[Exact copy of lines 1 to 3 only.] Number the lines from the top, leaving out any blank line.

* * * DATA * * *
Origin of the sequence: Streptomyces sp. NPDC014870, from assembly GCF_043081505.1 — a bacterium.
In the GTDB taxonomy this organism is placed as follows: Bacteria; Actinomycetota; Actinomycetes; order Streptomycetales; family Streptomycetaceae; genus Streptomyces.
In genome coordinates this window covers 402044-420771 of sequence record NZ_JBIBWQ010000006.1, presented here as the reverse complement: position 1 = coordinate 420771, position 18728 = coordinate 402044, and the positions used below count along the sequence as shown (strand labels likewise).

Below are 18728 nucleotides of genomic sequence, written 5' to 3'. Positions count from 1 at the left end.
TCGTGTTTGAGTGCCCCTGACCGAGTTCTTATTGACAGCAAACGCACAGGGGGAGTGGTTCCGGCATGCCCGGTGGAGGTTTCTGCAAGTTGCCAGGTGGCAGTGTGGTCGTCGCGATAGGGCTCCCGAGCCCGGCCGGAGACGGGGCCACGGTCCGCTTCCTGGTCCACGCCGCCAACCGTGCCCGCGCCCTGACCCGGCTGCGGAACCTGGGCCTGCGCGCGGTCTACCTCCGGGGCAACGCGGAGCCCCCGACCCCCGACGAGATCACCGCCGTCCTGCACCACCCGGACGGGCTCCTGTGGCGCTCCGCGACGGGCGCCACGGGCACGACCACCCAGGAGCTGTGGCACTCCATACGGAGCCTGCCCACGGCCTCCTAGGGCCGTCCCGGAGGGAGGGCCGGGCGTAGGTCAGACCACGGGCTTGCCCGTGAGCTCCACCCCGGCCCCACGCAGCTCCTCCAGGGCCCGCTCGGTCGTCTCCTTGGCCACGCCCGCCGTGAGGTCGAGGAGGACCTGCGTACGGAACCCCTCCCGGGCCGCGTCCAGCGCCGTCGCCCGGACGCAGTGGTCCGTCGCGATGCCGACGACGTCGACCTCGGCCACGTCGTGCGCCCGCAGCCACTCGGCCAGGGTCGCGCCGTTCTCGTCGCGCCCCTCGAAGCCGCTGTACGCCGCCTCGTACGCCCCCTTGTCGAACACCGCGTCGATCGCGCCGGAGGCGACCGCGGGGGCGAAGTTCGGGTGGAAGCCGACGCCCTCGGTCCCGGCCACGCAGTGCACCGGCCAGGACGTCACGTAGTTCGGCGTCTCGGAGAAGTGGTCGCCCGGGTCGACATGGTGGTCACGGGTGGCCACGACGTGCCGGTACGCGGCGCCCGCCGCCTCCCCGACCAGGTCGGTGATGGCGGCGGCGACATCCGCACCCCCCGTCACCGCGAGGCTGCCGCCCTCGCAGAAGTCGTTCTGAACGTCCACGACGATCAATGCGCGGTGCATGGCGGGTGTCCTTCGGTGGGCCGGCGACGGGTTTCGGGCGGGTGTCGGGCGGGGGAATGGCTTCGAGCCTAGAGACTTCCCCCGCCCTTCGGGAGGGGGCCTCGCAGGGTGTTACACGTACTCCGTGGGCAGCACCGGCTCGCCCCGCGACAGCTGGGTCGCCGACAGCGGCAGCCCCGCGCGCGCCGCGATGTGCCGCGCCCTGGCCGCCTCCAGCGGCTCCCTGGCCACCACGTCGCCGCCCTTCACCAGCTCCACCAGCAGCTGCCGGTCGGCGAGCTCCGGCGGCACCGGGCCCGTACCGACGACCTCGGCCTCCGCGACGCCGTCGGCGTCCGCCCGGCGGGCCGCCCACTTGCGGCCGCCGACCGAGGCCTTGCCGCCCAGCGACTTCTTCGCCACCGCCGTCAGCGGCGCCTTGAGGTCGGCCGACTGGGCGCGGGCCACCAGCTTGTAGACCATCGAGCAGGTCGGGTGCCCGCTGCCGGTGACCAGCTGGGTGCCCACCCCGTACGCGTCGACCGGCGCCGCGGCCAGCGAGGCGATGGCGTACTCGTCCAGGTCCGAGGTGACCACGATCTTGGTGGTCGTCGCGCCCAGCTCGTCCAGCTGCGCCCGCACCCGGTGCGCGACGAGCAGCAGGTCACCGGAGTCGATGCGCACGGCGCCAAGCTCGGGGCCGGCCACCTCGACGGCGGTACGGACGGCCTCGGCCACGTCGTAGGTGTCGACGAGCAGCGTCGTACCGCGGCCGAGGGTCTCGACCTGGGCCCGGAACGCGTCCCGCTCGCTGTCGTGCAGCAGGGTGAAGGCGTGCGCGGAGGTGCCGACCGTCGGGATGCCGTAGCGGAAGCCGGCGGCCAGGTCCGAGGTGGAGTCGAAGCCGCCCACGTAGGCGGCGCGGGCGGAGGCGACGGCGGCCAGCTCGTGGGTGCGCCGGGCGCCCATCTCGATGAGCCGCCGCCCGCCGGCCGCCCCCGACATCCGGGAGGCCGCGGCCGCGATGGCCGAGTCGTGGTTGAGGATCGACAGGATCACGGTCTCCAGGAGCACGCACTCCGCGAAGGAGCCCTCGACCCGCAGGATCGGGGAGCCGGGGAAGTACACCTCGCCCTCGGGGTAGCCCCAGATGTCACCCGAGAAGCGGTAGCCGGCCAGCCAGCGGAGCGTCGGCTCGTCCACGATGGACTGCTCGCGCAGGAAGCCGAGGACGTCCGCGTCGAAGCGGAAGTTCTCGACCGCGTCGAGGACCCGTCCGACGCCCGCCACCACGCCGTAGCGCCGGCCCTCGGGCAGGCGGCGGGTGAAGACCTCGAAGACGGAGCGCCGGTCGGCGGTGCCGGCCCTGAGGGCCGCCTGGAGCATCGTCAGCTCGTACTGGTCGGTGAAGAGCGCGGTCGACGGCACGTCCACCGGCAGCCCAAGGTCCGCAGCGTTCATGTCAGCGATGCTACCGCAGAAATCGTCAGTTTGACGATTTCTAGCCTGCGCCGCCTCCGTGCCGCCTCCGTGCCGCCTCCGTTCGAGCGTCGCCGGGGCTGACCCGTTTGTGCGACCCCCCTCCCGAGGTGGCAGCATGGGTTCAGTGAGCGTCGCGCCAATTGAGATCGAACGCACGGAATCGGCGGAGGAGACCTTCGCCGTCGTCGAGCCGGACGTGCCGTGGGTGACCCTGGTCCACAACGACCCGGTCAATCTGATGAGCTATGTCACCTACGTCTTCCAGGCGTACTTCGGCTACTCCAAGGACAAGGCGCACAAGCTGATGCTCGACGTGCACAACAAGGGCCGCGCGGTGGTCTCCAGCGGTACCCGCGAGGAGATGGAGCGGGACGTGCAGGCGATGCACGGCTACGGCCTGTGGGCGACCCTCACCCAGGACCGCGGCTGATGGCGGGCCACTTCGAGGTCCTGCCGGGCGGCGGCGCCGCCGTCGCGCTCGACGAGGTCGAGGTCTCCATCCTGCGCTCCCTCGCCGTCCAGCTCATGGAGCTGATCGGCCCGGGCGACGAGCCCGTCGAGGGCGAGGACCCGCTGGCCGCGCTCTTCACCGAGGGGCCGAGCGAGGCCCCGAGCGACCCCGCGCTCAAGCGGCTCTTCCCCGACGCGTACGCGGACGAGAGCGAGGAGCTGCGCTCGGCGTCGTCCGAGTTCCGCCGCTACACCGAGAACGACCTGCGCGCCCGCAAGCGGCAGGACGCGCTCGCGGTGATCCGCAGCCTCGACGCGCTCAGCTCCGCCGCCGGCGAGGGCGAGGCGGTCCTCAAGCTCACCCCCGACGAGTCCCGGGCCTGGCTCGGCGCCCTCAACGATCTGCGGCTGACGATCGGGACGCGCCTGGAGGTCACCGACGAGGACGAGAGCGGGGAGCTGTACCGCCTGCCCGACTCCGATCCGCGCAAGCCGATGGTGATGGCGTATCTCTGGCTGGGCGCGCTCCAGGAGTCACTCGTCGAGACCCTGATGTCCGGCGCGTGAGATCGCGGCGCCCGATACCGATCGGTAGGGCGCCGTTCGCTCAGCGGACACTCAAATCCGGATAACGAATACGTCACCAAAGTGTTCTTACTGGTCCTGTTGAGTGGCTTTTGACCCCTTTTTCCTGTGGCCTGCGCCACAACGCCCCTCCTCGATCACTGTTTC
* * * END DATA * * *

Origin of the sequence: Streptomyces sp. NPDC014870, from assembly GCF_043081505.1 — a bacterium.
In the GTDB taxonomy this organism is placed as follows: Bacteria; Actinomycetota; Actinomycetes; order Streptomycetales; family Streptomycetaceae; genus Streptomyces.
In genome coordinates this window covers 402044-420771 of sequence record NZ_JBIBWQ010000006.1, presented here as the reverse complement: position 1 = coordinate 420771, position 18728 = coordinate 402044, and the positions used below count along the sequence as shown (strand labels likewise).